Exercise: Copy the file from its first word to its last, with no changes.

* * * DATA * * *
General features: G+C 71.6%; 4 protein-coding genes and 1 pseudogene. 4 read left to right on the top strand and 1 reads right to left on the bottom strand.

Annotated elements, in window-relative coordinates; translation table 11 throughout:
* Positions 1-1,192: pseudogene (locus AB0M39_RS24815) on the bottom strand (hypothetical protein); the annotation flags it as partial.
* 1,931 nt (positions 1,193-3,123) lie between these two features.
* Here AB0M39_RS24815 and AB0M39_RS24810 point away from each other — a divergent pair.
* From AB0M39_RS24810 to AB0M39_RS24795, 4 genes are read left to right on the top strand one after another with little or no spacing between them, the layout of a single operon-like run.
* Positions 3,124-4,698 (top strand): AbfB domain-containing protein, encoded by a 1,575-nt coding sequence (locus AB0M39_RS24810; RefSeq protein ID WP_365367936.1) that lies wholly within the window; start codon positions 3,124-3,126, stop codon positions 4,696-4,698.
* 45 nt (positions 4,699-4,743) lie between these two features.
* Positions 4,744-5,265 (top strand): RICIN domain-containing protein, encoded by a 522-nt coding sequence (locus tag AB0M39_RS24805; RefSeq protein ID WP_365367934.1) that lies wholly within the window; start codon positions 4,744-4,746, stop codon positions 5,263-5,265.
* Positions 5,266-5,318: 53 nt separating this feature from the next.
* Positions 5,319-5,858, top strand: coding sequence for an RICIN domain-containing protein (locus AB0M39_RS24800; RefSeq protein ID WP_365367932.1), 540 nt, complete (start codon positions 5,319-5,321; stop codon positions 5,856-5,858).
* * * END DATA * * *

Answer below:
General features: G+C 71.6%; 4 protein-coding genes and 1 pseudogene. 4 read left to right on the top strand and 1 reads right to left on the bottom strand.

Annotated elements, in window-relative coordinates; translation table 11 throughout:
* Positions 1-1,192: pseudogene (locus AB0M39_RS24815) on the bottom strand (hypothetical protein); the annotation flags it as partial.
* 1,931 nt (positions 1,193-3,123) lie between these two features.
* Here AB0M39_RS24815 and AB0M39_RS24810 point away from each other — a divergent pair.
* From AB0M39_RS24810 to AB0M39_RS24795, 4 genes are read left to right on the top strand one after another with little or no spacing between them, the layout of a single operon-like run.
* Positions 3,124-4,698 (top strand): AbfB domain-containing protein, encoded by a 1,575-nt coding sequence (locus AB0M39_RS24810; RefSeq protein ID WP_365367936.1) that lies wholly within the window; start codon positions 3,124-3,126, stop codon positions 4,696-4,698.
* 45 nt (positions 4,699-4,743) lie between these two features.
* Positions 4,744-5,265 (top strand): RICIN domain-containing protein, encoded by a 522-nt coding sequence (locus tag AB0M39_RS24805; RefSeq protein ID WP_365367934.1) that lies wholly within the window; start codon positions 4,744-4,746, stop codon positions 5,263-5,265.
* Positions 5,266-5,318: 53 nt separating this feature from the next.
* Positions 5,319-5,858, top strand: coding sequence for an RICIN domain-containing protein (locus AB0M39_RS24800; RefSeq protein ID WP_365367932.1), 540 nt, complete (start codon positions 5,319-5,321; stop codon positions 5,856-5,858).